Blackfish already made a splash in the animal captivity scene, and now Zoochosis, a short documentary about the very unnatural behaviors that captive animals exhibit in artificial zoo environments, is adding more waves.
Since the whole Marius the Giraffe fiasco, zoos have probably felt been feeling some heat from concerned citizens. This new documentary continues to let zoos know that they are being scrutinized and that activists probably won’t stop until the animal captivity tide turns.
What is Zoochosis?
The documentary didn’t invent the term “zoochosis.” According to the organization Circus Watch WA, “In 1992, Bill Travers first coined the term zoochosis to describe this obsessive, repetitive behaviour, and described zoo animals behaving abnormally as zoochotic.”
Zoochosis can be disturbing to watch. According to Born Free, the following behaviors are symptomatic of zoochosis: pacing and circling, tongue-playing and bar-biting, neck twisting, head-bobbing, weaving and swaying, rocking, overgrooming and self-mutilation, vomiting and regurgitating and coprophilla and caprophagia. Coprophilla and caprophagia relate to unnatural activities involving feces, e.g. eating it, playing with it or smearing feces on walls.
In the film, zoo professionals, science and research professionals and animal welfare professionals all weigh in to paint a complete picture about zoochosis in relation to captivity.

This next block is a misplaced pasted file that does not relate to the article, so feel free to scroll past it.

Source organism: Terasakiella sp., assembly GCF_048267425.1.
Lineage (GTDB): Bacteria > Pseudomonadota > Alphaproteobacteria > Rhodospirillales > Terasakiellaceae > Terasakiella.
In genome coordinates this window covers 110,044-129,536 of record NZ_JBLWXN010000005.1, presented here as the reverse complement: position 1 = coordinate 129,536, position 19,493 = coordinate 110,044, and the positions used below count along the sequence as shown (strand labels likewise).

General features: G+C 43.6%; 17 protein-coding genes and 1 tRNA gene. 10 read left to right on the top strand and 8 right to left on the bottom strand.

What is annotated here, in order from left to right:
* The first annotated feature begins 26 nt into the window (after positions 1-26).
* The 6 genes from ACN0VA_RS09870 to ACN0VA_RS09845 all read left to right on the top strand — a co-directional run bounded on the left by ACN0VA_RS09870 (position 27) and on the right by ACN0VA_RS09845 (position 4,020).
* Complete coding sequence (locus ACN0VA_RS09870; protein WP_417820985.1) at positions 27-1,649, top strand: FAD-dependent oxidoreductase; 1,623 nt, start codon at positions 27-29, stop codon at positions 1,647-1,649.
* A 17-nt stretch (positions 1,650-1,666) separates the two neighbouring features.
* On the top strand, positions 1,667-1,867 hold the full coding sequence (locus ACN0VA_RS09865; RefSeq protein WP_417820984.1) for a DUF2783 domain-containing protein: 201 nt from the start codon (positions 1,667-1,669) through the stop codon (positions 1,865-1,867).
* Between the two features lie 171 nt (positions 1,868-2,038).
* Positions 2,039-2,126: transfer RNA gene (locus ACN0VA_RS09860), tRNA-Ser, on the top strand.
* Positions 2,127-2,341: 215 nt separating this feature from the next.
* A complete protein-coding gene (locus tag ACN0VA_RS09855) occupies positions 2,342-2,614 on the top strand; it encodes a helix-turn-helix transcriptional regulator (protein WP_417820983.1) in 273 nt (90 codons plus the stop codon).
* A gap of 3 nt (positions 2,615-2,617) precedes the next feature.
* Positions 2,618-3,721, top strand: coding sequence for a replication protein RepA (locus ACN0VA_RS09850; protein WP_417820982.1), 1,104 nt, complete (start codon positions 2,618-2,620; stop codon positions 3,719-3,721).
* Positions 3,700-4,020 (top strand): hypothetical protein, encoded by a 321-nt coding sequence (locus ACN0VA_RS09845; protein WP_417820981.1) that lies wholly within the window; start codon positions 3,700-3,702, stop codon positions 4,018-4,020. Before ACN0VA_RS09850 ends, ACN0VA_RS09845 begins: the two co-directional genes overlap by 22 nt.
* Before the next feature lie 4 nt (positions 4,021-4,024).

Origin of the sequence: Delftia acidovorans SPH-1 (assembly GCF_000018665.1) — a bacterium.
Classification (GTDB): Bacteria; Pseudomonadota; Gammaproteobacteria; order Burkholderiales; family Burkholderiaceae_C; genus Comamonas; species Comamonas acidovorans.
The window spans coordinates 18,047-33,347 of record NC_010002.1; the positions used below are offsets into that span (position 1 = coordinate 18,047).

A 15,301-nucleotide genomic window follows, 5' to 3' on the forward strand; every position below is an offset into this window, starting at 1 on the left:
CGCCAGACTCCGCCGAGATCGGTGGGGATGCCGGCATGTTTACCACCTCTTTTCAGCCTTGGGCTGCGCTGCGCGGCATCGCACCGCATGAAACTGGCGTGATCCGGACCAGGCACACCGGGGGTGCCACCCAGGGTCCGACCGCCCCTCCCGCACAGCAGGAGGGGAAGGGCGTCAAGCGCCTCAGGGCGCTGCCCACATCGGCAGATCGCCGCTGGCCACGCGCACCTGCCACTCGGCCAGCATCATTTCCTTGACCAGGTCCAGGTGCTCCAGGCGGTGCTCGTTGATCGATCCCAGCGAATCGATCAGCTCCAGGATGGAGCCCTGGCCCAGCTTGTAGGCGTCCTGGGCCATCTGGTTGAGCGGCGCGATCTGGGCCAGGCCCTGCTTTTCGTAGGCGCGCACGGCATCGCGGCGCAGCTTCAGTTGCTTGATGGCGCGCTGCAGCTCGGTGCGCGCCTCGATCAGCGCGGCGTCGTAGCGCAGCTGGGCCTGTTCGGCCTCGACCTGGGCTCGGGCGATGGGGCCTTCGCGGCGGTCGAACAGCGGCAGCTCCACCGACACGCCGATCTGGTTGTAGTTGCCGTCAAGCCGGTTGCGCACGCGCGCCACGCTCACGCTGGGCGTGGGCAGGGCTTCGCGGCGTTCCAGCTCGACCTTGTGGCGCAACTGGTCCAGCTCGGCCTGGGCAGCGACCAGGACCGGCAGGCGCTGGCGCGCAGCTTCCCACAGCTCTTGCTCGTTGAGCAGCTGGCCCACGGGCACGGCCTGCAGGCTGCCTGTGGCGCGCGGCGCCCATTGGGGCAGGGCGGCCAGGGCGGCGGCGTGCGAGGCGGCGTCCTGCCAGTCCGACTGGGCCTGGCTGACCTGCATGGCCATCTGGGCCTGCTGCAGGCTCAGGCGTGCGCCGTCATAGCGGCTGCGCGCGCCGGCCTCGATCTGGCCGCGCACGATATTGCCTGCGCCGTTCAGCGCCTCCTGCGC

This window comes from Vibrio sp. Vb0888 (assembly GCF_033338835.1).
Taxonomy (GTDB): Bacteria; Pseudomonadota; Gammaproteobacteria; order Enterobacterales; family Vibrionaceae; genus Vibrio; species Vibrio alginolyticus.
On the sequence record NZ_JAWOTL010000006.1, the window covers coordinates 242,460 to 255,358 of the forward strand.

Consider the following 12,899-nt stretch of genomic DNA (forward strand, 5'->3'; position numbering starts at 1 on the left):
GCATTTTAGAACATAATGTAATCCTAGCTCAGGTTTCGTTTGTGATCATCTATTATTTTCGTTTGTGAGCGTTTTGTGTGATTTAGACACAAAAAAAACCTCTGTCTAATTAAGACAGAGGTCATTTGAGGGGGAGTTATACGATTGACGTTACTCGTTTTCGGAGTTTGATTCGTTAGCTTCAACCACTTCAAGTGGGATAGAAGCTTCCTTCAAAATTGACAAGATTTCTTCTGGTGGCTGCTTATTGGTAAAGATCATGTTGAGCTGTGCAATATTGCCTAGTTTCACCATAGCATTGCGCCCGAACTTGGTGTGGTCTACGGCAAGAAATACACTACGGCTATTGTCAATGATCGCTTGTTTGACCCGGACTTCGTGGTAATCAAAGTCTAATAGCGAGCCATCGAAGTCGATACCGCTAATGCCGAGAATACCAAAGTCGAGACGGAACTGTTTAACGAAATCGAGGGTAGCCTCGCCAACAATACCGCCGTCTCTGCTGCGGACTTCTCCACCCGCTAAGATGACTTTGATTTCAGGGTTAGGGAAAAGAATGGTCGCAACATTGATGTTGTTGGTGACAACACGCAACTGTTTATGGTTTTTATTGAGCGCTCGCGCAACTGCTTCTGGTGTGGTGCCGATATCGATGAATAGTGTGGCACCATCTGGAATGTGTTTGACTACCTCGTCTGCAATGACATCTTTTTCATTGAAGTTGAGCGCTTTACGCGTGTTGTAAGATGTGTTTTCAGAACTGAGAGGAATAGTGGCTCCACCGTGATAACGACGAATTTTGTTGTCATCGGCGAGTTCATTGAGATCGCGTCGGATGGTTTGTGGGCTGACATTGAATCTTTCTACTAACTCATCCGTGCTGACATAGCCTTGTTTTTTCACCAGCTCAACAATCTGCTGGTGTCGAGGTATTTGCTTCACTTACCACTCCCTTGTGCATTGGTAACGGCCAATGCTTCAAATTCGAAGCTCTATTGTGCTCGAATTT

While the scientific community has been talking about zoochosis since the early 1990s, there’s still no consensus about what causes it. Some think that it’s a type of coping mechanism while others believe that it’s a brain dysfunction caused by stress.
Stress is a prevailing theme throughout the documentary. As one science professional explains, everyone has stress. The thing is that while humans can have stress, it usually doesn’t mean that their welfare is in jeopardy, partly because humans can remove themselves from stressful situations and have things to look forward to. For the most part, animals live in the present. If their present is a small caged enclosure, then that is a stressful existence from which they cannot escape. Ultimately, you have to wonder, do all animals experience the stress of captivity the same? According to some points of view in the documentary, they don’t.
Whatever an animal’s stress level, any amount of stress that humans impose on them isn’t right. Let’s say that zoos could create better ways for an animal to cope; that’s great, but coping feels like surviving and just getting by. I’d rather see a captive animal let loose in the wild where they have a fair chance to thrive. Although, as Zoochosis points out, is there a true wild left anymore?
Zoochosis highlights that there are 10,000 zoos in the world and 175 million people visit them every year. While zoos should be more upfront about the abnormal behaviors that their animals are displaying, zoo patrons should also speak out if they see something. Tell the zoo professionals and tell people in your circles. And if you don’t like what zoochosis looks like, or what one conservationist called the “zombie look of zoochosis,” then don’t frequent zoos.
I was fascinated by the suggestion that some animals can thrive in captivity while other animals can’t because it wasn’t something that I had ever thought about that way. Let me know in the poll and comments: do you really think some animals can thrive in captivity?
Photo Credit: Jannes Pockele
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